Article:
Israeli Ambassador Naor Gilon on Monday recalled the role of British Indian Army soldiers during World War I in liberating areas that later became Israel and said India was a country where Jews lived in equality for more than 2,000 years.
Gilon was speaking at a virtual event he addressed with Sanjeev Singla, the Indian envoy to Israel, to mark the launch of a commemorative logo for the 30th anniversary of diplomatic relations between the two countries.
The Israeli envoy recalled his visits last year with Foreign Minister S Jaishankar to “certain places commemorating more than 900 Indian soldiers buried in Israel”. They were soldiers “who fought in World War I as part of the British Indian Army to liberate that area which later became Israel”, he said.
Gilon said Jews had lived “for more than 2,000 years in India in complete and peaceful equality.” He added: “And as someone who arrived [in India] After spending long periods in Europe, I was very surprised at how much love and appreciation India has for Israel. There is another element – there is no anti-Semitism in India, this expression simply does not exist.
The envoy’s remarks came against the backdrop of a debate in India over the role of Indian soldiers who served in the British military before independence and whether their heritage should be part of the Indian Army history. The debate began after the merger of the 50-year-old Eternal Flame or Amar Jawan Jyoti at India Gate with the flame of the adjacent National War Memorial (NWM) on Friday.
Gilon described the bilateral relationship as “truly exceptional” and said it was a strategic partnership “not only in name but also in action”. Both Gilon and Singla described the relationship as a civilizational bond.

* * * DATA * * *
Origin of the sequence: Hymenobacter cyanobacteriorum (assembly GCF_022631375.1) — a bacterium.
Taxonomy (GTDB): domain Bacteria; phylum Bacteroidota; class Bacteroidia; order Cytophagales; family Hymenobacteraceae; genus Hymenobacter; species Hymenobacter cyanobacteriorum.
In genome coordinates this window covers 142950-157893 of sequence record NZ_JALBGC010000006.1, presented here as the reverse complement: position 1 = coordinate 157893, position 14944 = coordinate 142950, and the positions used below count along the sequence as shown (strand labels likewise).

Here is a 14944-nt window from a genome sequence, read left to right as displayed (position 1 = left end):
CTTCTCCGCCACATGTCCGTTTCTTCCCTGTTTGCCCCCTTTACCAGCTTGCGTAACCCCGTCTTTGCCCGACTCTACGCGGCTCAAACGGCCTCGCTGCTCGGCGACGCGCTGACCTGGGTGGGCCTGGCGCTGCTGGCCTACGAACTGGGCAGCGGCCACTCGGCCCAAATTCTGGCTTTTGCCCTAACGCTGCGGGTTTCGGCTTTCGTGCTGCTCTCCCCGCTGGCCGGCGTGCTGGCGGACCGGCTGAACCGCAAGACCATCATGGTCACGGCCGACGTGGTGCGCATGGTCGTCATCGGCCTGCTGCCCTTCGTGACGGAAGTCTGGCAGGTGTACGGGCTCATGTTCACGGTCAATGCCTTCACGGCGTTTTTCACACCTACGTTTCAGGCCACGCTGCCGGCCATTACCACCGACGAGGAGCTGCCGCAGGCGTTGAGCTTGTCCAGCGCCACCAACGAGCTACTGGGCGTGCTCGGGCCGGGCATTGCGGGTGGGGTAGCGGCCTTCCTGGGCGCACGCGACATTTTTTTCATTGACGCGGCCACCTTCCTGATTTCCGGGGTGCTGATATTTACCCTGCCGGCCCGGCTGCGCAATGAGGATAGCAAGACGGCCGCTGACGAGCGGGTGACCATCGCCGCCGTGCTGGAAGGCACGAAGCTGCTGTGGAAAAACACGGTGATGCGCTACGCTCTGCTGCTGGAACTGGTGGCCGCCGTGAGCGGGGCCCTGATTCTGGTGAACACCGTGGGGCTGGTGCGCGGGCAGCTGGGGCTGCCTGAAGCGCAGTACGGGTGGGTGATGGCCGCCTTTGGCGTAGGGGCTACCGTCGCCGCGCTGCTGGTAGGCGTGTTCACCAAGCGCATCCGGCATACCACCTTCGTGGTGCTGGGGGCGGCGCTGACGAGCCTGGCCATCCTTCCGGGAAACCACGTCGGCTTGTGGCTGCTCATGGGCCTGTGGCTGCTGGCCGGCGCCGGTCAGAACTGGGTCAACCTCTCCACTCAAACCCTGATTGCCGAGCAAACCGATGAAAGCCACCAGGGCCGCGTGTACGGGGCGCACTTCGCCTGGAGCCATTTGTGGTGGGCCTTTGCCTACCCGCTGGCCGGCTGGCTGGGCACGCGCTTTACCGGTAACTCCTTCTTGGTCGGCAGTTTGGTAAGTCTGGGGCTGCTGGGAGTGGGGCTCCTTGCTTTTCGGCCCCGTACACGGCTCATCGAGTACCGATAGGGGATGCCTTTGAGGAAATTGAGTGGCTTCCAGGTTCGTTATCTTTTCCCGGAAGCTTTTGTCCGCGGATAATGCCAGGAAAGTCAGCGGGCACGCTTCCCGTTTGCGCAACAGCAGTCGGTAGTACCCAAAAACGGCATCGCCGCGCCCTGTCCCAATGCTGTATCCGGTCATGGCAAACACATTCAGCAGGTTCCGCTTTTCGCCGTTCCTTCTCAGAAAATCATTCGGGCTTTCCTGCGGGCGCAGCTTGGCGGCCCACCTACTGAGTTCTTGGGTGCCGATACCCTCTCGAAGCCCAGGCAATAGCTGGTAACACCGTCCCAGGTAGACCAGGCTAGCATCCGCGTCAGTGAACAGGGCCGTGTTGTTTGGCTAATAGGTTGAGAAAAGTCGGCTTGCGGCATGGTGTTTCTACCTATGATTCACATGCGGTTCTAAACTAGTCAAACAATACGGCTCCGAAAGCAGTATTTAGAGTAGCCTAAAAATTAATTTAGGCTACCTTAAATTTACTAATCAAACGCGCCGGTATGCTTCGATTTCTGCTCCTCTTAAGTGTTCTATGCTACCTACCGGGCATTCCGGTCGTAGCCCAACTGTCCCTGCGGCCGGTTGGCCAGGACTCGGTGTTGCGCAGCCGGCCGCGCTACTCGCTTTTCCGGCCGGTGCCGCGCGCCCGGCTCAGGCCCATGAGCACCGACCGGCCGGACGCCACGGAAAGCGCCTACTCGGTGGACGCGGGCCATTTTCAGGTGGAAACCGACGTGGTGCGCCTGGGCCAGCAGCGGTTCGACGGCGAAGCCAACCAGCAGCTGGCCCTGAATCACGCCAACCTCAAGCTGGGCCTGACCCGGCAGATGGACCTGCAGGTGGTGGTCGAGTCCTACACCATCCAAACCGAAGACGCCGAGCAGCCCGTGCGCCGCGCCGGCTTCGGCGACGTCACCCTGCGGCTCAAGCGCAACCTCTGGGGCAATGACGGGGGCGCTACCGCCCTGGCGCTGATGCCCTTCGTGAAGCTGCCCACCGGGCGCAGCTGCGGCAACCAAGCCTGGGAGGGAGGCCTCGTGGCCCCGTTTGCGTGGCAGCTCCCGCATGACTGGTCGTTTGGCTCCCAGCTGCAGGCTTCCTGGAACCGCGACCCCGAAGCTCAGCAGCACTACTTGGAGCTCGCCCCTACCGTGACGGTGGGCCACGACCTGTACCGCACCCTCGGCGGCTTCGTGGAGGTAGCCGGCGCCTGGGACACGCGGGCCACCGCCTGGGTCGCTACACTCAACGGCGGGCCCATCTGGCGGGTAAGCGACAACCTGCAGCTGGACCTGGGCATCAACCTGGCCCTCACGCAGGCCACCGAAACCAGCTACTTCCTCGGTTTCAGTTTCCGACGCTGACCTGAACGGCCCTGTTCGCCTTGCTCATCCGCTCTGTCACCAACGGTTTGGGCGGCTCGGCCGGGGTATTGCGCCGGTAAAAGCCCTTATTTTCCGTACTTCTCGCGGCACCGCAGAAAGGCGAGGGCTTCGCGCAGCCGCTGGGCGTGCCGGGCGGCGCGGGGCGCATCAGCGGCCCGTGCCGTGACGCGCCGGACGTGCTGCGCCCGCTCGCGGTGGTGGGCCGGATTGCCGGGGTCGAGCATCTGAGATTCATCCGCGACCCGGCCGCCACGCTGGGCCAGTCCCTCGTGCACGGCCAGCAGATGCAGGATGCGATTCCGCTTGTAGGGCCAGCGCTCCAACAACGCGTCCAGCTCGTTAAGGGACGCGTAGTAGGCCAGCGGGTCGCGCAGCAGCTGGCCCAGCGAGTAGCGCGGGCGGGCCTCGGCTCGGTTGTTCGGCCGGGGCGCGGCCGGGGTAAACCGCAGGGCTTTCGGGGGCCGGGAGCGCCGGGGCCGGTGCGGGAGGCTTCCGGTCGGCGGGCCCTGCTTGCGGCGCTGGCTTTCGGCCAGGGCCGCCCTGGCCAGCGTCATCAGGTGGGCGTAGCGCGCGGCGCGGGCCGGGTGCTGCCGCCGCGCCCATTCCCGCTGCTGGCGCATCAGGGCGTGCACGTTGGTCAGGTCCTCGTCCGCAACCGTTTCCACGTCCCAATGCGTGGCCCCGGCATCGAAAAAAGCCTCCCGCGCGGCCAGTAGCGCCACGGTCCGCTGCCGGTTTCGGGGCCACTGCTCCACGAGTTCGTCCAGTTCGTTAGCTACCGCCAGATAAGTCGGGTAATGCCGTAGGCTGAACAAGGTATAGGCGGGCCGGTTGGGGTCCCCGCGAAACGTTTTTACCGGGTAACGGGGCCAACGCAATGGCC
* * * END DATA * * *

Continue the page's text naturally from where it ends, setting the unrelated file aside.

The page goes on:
“Israel and India enjoy very broad cooperation in many areas – economic, agriculture, water, security, innovation, health, tourism, education, culture and more,” Gilon said, adding that both sides hope expand their business and look to the future. to a visit by the Israeli Prime Minister and other officials.
The new logo includes the Star of David and the Ashoka Chakra – symbols that adorn the flags of both countries – forming the number 30 to represent the 30th anniversary of bilateral relations.
The two sides launched a logo design competition last year for students from Israel’s Holon Institute of Technology and India’s National Institute of Design. The winning design, created by Nikhil Kumar Rai, was chosen jointly by the embassies and consulates of the two countries.
Singla said the Jewish people had thrived in India for centuries and enriched the country’s composite culture. He said the large Indian Jewish community in Israel forms an “organic bond” between the two sides. After launching a strategic partnership five years ago, India and Israel are now eyeing greater cooperation in areas including innovation, AI and quantum computing, he added.
India and Israel established diplomatic relations on January 29, 1992. Today, they share a very close relationship that encompasses areas such as health, agriculture, trade, science and technology, defense and internal security. The 30th anniversary of the relationship will be marked by a series of cultural events throughout 2022.